A socialist went over my material and had not problem accepting it. As he believed the Romans were a superstitious people, it all made sense to him.
 
Francis wrote:
Again, it is a shame your work will not see the light of day in the near future as I think it deserves to be shown in its full depth, as it were.
 
Well if you want a copy, just ask. It comes with a catch, I need feedback. If you think it is shit, tell me, if you think the numbers do not work, tell me, I need to know how it stands up. If you have any ideas as to adding clarity, tell me, I need this sort of information. Comments like “its really great etc, is just useless. The Pythagorean system maintains continuity for 1,200 years, and that is why I have structured the book in chronological order. The first deals with Pythagorean system and the Roman military to 406 BC. This chapter is called Rome’s Infancy, which follows the Roman 12 ages of man.
 
Francis wrote:
A quick question which did occur to me as you outlined the Pythagorean system and its modulation through time which is more cultural than military: if the Romans as a societal organisation operated a military ethos based around this system, how was it maintained through the climatic post-Severan period which saw large scale break down in Roman rule and cohesion?
 
Because the Roman system was based on the life of a man, the Romans had to conquer the known world by the end of manhood. They can do some expansion in the sixth hebdomad, but I believe this belief in the early republic was a major driving force. It sometimes gives me the impression that Rome, like a football team that wins the Superbowl, the next year has lost some of its drive and determination.
 
Francis
Or was this model held as sacred knowledge by a select group and passed on through learning?
 
Good question. Censorinus state the Romans did not know how long a secular lasted. Some claim it was 110 years, others 100 years. Yet I have found the Romans are using the correct time for a saeculum, so I am curious as to why they claim they did not know? Were officials being misleading? As Christianity comes to the rise, and gains power, information as to the Pythagorean system seems to be widely available. St Augustine has plagiarised a lot it as have other early Christian writers. The Book of Revelations has drawn on it and used it for its own purpose.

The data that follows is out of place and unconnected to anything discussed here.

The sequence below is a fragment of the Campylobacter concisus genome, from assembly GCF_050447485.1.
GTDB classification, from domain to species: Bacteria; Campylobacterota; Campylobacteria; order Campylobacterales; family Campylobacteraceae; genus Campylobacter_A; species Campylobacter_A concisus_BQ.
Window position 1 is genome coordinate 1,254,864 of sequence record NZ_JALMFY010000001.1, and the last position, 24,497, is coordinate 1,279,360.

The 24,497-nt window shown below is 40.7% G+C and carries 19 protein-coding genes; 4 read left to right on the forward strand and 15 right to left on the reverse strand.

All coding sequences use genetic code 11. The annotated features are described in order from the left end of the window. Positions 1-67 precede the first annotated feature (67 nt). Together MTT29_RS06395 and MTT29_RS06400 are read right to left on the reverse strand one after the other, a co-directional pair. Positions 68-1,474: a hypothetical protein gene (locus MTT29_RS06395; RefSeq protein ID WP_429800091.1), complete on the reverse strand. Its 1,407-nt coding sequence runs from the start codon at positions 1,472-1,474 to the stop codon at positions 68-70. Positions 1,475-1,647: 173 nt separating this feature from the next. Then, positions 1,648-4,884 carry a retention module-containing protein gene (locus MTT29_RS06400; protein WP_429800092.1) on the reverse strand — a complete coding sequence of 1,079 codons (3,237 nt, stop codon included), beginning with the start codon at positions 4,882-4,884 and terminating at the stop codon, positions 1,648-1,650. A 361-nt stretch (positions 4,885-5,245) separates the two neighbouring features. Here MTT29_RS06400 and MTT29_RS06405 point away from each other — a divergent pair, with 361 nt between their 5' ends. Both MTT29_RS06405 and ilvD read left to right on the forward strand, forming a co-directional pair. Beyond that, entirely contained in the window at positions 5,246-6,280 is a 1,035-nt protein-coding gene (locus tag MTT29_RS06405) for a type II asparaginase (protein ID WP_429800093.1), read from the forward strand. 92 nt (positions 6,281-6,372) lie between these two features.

It seems the Romans believed the Pythagorean system gave them harmony and favour with the gods and to violate this would bring ruin upon them. It is interesting that after Rome was sacked in 386 BC, the Romans conducted, not a military investigation, but according to Livy, a religious investigation. They must have been concerned that the prophecy that after 120 years of Rome’s founding, if they were not destroyed, they would last for 1200 years without harm. This must have been the reason as to why they conducted a religious investigation. The result was the consul got the blame for not conducting the auspices correctly.
 
In the second chapter, Rome’s Youth, you see how conforming to the Pythagorean religion of numbers was causing them some distress. You will read how the Romans designed different legions that would be better adapted to the enemy they were facing, instead of a the standard legion for all occassions.
 
Francis wrote:
If the latter, I wonder if it became corrupted or misunderstood as this period moved on into the Tetrachic period and then on into the later Christian period of Rome and Constantinople? I guess what I am really wondering is how robust is this model and have you discovered corruptions or adaptions to it later on which reflect the social upheavals of these troubled times.
 
The original legion or the first Pythagorean legion has the same organisation as the Late Roman legion, so the foundation for the Vegetius legion was already in place. The one think I would say was added was the numerus and cuneus organisation. However, they may not be something new but already there. When some troops types are detached from the legion, the vertical organisation, which has the largest numbers of men, can then be left with the same number of men as the horizontal organisation, so sometimes it can be hard to tell. This is why I have been at it for years....learning the difference.